This month I reached my quarter life crisis, (or at least I will be if I manage to live to the ripe old age of 100). I’ve been told that 25 is an interesting year. It means that I’m officially in my mid-20s or late 20s, depending on who you talk too. My friends who are in their 30s can call me a real adult now. So #adulting.
I’m also losing my cushy first full-time journalism job in 3 months.
As all the joys and pressure of adulthood come hurling my way, the questions of marriage and motherhood are bound to come up in conversation. Being someone’s wife and mother doesn’t interest me as much as building a dynasty at work. My creative endeavors will be my unruly, witty, and precocious child. As for a husband, perhaps one day I’ll take the plunge with my partner in crime.
I’m a writer of headlines, a journalist, a part-time poet, a budding entrepreneur, and novice filmmaker. Even writing down those titles feels illegitimate.
Dabbling in so many things, I’ve realized I wanted to be the next great Nora Ephron. Sure, what does a black kid from the Bronx have in common with a upper-class white woman from the Upper East Side?
Before discovering her essays and books, I fell in love with her films. Such fond memories of flopping down on the couch and falling in love with “Sleepless in Seattle” and “You Got Mail.” Tom Hanks was everything I wanted in a man: sensitive and brooding. Meg Ryan was everything I wanted to be as a woman: perfect hair and the will to fight for what she wanted. These two films opened my eyes to the ideal of love and romance. Nora Ephron was the first person to teach me that you can be both sensitive and strong.
As a child and teen, I learned to play an instrument, took art classes, became an avid reader, wrote really cliché poetry, and made short films. For an introvert, multiple platforms of art were a way to express myself. My voiced deserved to be heard—no matter the vehicle.
My introduction to journalism was late in high school. The idea of telling someone else’s story fascinated me, especially since so many stories never get told. I took a journalism and a creative writing class. From there, two of my passions came together. When it was time to apply for college, my parents wouldn’t have been be too ecstatic if I had decided to study poetry and prose. Journalism felt like a safer bet. Over the course of the week that it took me to write this piece, I have realized that journalism is just as shaky of a profession as poet.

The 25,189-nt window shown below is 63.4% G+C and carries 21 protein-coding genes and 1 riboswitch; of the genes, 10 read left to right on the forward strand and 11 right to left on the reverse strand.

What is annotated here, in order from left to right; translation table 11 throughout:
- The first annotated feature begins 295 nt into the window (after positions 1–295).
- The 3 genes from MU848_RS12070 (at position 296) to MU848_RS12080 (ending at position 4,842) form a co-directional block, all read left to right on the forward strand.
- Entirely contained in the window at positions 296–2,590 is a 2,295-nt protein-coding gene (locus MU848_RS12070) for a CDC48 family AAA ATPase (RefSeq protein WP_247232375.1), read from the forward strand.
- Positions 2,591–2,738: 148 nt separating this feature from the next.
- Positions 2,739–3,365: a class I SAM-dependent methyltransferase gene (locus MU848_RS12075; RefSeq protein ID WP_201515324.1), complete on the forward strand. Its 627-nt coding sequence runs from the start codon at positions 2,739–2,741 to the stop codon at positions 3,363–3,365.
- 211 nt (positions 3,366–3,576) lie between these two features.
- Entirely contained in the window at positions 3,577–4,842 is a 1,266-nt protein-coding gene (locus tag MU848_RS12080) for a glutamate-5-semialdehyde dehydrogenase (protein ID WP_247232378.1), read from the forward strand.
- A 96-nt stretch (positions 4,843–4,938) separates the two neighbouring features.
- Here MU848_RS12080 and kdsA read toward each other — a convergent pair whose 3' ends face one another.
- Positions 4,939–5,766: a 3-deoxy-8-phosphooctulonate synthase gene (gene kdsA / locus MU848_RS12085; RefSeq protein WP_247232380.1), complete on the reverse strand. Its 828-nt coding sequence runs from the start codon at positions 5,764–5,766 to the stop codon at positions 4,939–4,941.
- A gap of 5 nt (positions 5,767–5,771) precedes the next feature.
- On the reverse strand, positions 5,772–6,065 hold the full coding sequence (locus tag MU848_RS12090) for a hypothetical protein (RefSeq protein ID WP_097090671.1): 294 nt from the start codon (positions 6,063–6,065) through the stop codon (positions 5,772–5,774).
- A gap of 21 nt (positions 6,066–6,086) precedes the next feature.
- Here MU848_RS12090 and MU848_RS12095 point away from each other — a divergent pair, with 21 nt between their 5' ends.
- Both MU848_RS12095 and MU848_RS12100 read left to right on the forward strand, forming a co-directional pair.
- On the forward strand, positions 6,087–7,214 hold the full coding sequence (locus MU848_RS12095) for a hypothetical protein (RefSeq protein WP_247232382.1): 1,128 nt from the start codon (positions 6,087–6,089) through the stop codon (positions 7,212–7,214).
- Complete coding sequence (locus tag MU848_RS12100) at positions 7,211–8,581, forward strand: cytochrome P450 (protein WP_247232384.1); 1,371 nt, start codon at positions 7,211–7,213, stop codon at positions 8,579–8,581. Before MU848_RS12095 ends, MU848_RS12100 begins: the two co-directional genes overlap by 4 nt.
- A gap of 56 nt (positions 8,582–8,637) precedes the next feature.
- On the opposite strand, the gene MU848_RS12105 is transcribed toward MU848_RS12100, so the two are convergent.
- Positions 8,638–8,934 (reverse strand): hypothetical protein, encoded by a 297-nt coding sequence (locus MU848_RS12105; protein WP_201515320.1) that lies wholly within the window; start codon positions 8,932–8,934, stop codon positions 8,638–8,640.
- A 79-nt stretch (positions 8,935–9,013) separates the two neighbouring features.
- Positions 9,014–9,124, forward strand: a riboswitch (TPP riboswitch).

Picking journalism over creative writing or even film as a major isn’t something I’ll ever regret. One of my favorite professors in undergrad used to say that journalism was a form of creative writing. Nora Ephron’s work is the embodiment of honest and truthful creative writing.
Ephron started off as reporter at The New York Post during the 1960s. Eventually, she would move on to write for magazines like Esquire, focusing on short essays. One of her most famous essays, “A Few Words About Breasts,” was about her experiences going through puberty and her personal relationship with her chests.
“Necking I could deal with. Intercourse I could deal with. But it had never crossed by mind that a man was going to touch my breasts, that breasts had something to do with all that, petting, my God, they never mentioned petting in my little sex manual about the fertilization of the ovum. I became dizzy. For I knew instantly – as naive as I had been only a moment before-that only part of what she was saying was true: the touching, rubbing, kissing part, not the growing part. And I knew that no one would ever want to marry me. I had no breasts. I would never have breasts.”
Here was a woman writing freely for a big-name magazine about sex and sexuality from a woman’s point of view. Without her writing we wouldn’t have female driven magazines like Bitch Media, Jezebel, or even Bitchtopia. One of my favorite collections of her essays is “Crazy Salad and Scribble Scribble: Some Things About Women and Notes on Media”. It was a sharp look at what it meant to be a woman in the media during the 1960s. She would go on to write and direct films that would become the blueprint for romantic comedies. Next, she added ‘author’ to her impressive resume, writing several best-selling novels, including her debut Heartburn, which chronicles the aftermath of a failed marriage. Up until her death, Ephron continued to write and direct.
Journalist, filmmaker, director, playwright, author, and all around badass, Nora Ephron wore many hats and wore them well. As I’m floundering around in my mid-20s trying to make something of myself, especially now that I know I’ll be unemployed in a few short months, I try to look on the positive side. This think-piece started off basically as a love letter to Nora Ephron and also a realization that my work is my identity. Now that I’m in the midst of uncertainty, I know more than ever that I want to continue working on all my many projects. These include, continuing the good work at my current job, blossoming within my writing collective, churning out more and timely pieces for Bitchtopia, and making my consulting business official. That’s only a quarter of what I want to get done in my lifetime. There’s still a web series, a documentary series, a book, and a film somewhere inside me waiting to burst out. It would be easier to wallow in my own self-doubt, prop myself up on my coach and in front of Netflix’s all day hoping that my dream job will come waltzing through the door. Yet the challenge to do more and to be better drives me to get up every morning even during times of unpredictability.
“Above all be the heroine of your life, not the victim.” – Nora Ephron